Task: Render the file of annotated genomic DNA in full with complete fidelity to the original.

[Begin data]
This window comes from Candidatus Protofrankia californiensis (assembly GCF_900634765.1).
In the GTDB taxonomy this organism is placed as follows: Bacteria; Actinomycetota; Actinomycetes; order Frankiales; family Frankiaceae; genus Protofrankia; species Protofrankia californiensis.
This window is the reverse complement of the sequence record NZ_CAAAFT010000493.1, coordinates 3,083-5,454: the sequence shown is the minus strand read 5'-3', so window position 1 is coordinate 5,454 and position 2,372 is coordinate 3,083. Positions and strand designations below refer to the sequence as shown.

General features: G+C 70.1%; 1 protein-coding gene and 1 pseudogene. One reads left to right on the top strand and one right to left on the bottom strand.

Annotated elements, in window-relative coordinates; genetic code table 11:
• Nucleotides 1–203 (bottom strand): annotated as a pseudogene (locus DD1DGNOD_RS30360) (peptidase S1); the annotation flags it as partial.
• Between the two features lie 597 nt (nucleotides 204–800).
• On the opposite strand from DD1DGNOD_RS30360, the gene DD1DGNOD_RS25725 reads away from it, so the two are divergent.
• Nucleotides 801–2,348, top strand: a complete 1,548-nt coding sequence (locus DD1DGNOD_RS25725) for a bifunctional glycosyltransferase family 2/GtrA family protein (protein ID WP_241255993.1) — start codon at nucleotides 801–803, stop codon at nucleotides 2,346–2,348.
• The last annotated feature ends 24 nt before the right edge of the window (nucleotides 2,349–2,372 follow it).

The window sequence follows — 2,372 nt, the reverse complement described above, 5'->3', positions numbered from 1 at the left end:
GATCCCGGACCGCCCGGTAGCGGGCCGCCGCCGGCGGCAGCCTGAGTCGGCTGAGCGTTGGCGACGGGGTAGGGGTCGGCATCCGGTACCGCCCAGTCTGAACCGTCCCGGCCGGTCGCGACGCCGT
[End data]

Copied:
This window comes from Candidatus Protofrankia californiensis (assembly GCF_900634765.1).
In the GTDB taxonomy this organism is placed as follows: Bacteria; Actinomycetota; Actinomycetes; order Frankiales; family Frankiaceae; genus Protofrankia; species Protofrankia californiensis.
This window is the reverse complement of the sequence record NZ_CAAAFT010000493.1, coordinates 3,083-5,454: the sequence shown is the minus strand read 5'-3', so window position 1 is coordinate 5,454 and position 2,372 is coordinate 3,083. Positions and strand designations below refer to the sequence as shown.

General features: G+C 70.1%; 1 protein-coding gene and 1 pseudogene. One reads left to right on the top strand and one right to left on the bottom strand.

Annotated elements, in window-relative coordinates; genetic code table 11:
• Nucleotides 1–203 (bottom strand): annotated as a pseudogene (locus DD1DGNOD_RS30360) (peptidase S1); the annotation flags it as partial.
• Between the two features lie 597 nt (nucleotides 204–800).
• On the opposite strand from DD1DGNOD_RS30360, the gene DD1DGNOD_RS25725 reads away from it, so the two are divergent.
• Nucleotides 801–2,348, top strand: a complete 1,548-nt coding sequence (locus DD1DGNOD_RS25725) for a bifunctional glycosyltransferase family 2/GtrA family protein (protein ID WP_241255993.1) — start codon at nucleotides 801–803, stop codon at nucleotides 2,346–2,348.
• The last annotated feature ends 24 nt before the right edge of the window (nucleotides 2,349–2,372 follow it).

The window sequence follows — 2,372 nt, the reverse complement described above, 5'->3', positions numbered from 1 at the left end:
GATCCCGGACCGCCCGGTAGCGGGCCGCCGCCGGCGGCAGCCTGAGTCGGCTGAGCGTTGGCGACGGGGTAGGGGTCGGCATCCGGTACCGCCCAGTCTGAACCGTCCCGGCCGGTCGCGACGCCGT